I was working with a founder on her pitch deck recently. Let’s call her “Violet.”
Violet and I had been introduced through a mutual friend. We had spoken a few times previously about her very promising start-up, and we had finally set up time to review a pitch deck that she and her partner had put together.
At the appointed time, Violet took me painstakingly through the twentysomething slides of her pitch deck, explaining them one by one. She carefully detailed the nuances of every line and chart in the deck, and explained the reasoning that she and her partner had gone through in developing the deck.
I listened patiently as she ran through the pitch, until she finally concluded.
“Violet,” I then asked. “Don’t you have customers?”
“Well, yes,” she said hesitantly. “We do.”
“And don’t they pay you real money?” I pressed. “I remember you telling me that you had real revenues, a significant growth rate and positive cash flow.”
“Well, yes,” she admitted. “That’s all true.”
“Well then, Violet,” I wanted to know. “Why isn’t any of that in your pitch deck?”
She didn’t know, but made notes to make additions to their deck to that effect.
We continued our slide by slide review of their deck, discussing various aspects of the slides and what they could improve to make greater impact. And then we came to their founder slide.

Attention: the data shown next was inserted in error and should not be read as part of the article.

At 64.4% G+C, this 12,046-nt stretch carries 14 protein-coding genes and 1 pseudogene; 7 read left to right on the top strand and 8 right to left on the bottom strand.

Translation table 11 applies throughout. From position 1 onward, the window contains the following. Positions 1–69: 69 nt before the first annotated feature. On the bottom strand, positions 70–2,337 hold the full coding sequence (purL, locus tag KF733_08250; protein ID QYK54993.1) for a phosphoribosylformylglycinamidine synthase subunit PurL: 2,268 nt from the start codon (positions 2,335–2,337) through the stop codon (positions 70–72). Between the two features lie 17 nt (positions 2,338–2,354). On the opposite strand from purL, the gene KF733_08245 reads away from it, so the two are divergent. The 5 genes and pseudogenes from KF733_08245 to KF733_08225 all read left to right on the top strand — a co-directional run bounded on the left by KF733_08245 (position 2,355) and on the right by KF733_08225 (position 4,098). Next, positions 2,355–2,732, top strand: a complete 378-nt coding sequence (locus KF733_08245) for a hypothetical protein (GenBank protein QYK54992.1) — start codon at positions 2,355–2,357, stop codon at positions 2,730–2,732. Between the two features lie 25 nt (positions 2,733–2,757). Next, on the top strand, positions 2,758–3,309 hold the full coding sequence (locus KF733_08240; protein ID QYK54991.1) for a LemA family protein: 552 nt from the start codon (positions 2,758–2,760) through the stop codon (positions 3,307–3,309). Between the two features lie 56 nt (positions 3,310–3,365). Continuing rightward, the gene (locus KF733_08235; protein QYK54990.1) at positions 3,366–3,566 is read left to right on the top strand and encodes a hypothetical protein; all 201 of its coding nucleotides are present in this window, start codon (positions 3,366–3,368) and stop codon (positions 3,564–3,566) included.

It’s safe to say that their founder slide was on the dry side, dutifully listing their previous positions and academic accomplishments.
“Well Violet, the founder slide isn’t just about your bios,” I explained. “It’s really the slide about “Why you? Why now?” The slide is really trying to highlight what in your background would indicate that you’re the best candidate to tackle this problem. Like… if you’d launched a $500 million product for [Fortune 100 Company].
“Well, umm…. I actually have launched a $500 million product for [Fortune 100 Company],” she mumbled.
At this point, I sat Violet down for a little chat which I’m going to share with you, Dear Reader. If you’re doing a pitch, yes, it is time for all-hands-on-deck pertinent bragging.
I know you may have been taught to be modest and retiring, especially if you’re a woman. And no, it’s not the time to be dragging out your old Girl Scout badges (unless your business has something to do with the Girls Scouts in which case…).
But it is time to bring out the big guns and do some bragging. About your company. About your employees. About yourselves!
Are you smoking the incumbent, better-financed competition? Have you developed a cool new, protectable technology? Had a successful venture in your past?
Now is the time to unleash your inner superhero and brag about it!
What Has Your Inner Superhero Been Doing Lately?